(“Kerr”), Comsys’ Senior VP of Business Development that was recorded as lasting
for 9 minutes. Enterline testified that he did not, at dinner on November 6, 2009, or
at any other time, tell Schvacho about Manpower’s expression of interest in
discussing a possible acquisition of Comsys and he testified that Schvacho did not
overhear him discussing this interest with anyone else.
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On November 7, 2009, Enterline called Schvacho at 3:29 p.m. The call was
recorded as lasting for 6 minutes. The content of the call is unknown.
Two days later, on November 9, 2009, Schvacho purchased 4,100 shares of
Comsys stock, at a total cost of $30,924.37.
On November 9, 2009, records show a call from Enterline to Schvacho at 7:09
p.m. The call was recorded as lasting for 11 minutes. The content of the call is
The next day, on November 10, 2009, Schvacho purchased 1,900 shares of
Comsys stock for $14,489.70.
On November 11, 2009, Comsys held its regular quarterly board meeting.
Manpower’s interest in discussing an acquisition of Comsys was a major focus of
the meeting. As a result of the discussion, the Board directed Comsys management
to (1) pursue a possible transaction with Manpower, subject to agreement on a
satisfactory valuation of Comsys stock, (2) engage Baird, a financial consultant, to
assist Comsys with an agreement by Manpower, or any other similar transaction that
might result from their negotiation with Manpower, and (3) in their discussion to
inform Manpower that the minimum consideration the Board would consider to
pursue such a transaction with Manpower was a price for Comsys stock in the range
of $17.00 to $20.00 per share.
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On November 11, 2009, Schvacho purchased 1,400 shares of Comsys stock
for $10,860.00. At 5:31 p.m., Enterline sent a text message to Schvacho. Records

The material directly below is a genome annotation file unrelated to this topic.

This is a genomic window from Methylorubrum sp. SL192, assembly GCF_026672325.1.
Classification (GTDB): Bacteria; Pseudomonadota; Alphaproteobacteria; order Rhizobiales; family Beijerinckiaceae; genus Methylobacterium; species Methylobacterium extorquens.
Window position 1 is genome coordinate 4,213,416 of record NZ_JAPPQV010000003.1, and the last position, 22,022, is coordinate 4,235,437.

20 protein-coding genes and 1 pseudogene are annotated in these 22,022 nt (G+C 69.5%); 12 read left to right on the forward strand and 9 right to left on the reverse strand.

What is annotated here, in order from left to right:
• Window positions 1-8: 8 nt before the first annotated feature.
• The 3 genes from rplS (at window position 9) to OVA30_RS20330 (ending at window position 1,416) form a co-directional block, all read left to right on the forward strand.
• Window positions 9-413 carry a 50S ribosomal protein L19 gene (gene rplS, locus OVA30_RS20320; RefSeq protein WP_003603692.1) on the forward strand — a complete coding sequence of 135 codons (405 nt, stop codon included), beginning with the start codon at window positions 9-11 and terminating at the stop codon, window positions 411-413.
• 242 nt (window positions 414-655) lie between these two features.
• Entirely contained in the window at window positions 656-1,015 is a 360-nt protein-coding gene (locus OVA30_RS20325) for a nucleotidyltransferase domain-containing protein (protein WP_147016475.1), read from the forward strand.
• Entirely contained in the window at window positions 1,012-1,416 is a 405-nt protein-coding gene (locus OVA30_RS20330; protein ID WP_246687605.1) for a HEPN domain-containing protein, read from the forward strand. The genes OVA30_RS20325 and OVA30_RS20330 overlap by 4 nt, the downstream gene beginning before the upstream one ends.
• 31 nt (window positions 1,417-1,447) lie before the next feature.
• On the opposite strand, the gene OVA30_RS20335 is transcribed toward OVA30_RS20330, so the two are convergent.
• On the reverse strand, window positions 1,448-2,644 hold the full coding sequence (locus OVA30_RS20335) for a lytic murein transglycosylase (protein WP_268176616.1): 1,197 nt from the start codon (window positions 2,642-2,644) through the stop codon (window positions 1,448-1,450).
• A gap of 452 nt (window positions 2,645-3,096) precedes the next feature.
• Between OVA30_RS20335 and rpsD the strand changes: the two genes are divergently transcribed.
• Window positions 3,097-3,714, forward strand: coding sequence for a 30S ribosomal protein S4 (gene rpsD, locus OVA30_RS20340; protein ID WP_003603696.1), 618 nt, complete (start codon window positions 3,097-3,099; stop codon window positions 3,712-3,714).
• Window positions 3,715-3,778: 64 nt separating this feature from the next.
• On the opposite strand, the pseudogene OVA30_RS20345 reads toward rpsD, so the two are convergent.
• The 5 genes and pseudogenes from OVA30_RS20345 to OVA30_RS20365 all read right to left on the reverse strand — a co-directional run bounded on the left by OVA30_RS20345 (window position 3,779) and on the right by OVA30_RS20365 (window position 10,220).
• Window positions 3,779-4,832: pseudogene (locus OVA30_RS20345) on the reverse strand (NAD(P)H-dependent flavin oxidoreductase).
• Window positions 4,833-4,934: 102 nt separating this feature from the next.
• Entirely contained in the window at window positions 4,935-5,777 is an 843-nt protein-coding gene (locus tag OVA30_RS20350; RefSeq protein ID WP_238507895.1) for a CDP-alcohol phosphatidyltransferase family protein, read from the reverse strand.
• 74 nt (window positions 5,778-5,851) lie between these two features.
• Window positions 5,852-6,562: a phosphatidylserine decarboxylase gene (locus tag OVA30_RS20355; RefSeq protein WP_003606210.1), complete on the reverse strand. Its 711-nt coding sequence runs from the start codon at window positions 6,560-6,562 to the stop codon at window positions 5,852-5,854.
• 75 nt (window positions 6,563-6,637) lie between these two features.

show that at 9:31 p.m., Schvacho called Enterline. The call was recorded as lasting
for 7 minutes. The content of the text message and the call is unknown.
On November 12, 2009, Enterline called Manpower’s CFO, advised him that
$17.00 to $20.00 per share was the valuation range set by Comsys’ board, and that
Manpower ought to be able to get to that range with additional due diligence.
Manpower’s CFO expressed a willingness to proceed with negotiations.
On November 12, 2009, Schvacho purchased 5,500 shares of Comsys stock
On November 13, 2009, records show a call from Enterline to Schvacho at
2:47 p.m. The call was recorded as lasting 6 minutes. The content of the call is
unknown. Sometime on November 13, 2009, Schvacho purchased 400 shares of
Comsys stock for $3,050. The time of the purchase is unknown.
On November 14, 2009, Schvacho called Enterline at 8:30 a.m. and 8:31 a.m.
Each call was recorded as lasting one minute.2 On November 15, 2009, Enterline
called Schvacho at 2:31 p.m. and 2:32 p.m. Each call was recorded as lasting one
The evidence was that a caller is charged one minute for a call even if the call only
triggers the recipient instrument’s voicemail. Thus, a record of a one minute call is
not evidence of an actual exchange of information between the parties.
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minute. Schvacho called Enterline at 3:25, and the call was recorded as lasting one